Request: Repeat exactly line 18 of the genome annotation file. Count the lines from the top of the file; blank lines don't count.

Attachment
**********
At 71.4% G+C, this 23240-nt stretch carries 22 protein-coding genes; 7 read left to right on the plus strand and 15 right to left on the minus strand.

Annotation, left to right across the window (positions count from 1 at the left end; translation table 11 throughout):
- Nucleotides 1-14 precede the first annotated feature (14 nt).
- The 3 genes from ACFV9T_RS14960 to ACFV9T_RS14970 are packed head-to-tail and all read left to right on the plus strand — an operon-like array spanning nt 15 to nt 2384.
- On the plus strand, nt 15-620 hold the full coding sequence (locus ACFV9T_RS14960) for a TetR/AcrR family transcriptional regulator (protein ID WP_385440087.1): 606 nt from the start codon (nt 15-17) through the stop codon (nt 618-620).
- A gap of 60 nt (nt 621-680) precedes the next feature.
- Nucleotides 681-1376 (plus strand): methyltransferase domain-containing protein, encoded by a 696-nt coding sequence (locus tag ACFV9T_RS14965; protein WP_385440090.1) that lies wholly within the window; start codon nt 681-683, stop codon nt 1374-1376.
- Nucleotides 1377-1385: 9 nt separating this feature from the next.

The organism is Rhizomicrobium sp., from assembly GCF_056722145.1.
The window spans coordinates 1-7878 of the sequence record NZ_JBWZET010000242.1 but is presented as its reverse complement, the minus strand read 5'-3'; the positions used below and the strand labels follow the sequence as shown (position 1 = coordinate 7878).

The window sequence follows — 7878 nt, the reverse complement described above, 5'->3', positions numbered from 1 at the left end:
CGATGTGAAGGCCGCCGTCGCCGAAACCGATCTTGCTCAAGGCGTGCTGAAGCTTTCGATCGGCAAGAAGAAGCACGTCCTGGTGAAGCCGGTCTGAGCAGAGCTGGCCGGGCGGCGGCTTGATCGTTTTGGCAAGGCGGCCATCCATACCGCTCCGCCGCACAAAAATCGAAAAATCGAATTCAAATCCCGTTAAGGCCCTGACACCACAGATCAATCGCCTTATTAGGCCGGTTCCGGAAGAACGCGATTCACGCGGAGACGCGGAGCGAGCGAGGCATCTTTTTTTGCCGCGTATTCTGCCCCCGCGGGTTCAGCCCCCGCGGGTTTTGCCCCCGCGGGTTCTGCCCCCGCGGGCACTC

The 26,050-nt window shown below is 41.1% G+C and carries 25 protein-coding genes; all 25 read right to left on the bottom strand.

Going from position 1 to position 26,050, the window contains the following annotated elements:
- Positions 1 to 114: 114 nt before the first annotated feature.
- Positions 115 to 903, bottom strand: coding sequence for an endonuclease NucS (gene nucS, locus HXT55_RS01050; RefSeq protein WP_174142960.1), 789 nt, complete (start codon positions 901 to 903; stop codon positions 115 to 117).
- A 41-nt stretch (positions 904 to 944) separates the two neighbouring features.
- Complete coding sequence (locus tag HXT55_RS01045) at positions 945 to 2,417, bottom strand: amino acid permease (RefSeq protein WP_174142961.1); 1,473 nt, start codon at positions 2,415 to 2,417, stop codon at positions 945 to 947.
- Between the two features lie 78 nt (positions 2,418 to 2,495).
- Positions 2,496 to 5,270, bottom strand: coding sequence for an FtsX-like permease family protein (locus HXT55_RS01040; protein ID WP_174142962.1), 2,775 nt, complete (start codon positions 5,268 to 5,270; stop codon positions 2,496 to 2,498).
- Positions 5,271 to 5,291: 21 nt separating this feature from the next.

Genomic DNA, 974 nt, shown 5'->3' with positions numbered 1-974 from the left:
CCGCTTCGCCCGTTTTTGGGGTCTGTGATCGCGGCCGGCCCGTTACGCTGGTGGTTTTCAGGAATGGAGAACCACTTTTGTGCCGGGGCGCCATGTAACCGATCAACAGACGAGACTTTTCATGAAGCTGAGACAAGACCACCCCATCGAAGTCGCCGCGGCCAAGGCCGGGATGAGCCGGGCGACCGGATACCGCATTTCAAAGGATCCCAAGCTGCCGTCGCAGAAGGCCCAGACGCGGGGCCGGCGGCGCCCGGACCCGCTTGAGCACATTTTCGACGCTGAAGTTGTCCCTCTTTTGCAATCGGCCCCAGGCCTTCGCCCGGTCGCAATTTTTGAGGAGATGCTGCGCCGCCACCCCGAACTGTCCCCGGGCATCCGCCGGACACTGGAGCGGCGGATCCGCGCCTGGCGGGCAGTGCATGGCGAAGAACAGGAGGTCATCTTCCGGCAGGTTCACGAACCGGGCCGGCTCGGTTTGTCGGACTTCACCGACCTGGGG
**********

- Complete coding sequence (locus tag HXT55_RS01045) at positions 945 to 2,417, bottom strand: amino acid permease (RefSeq protein WP_174142961.1); 1,473 nt, start codon at positions 2,415 to 2,417, stop codon at positions 945 to 947.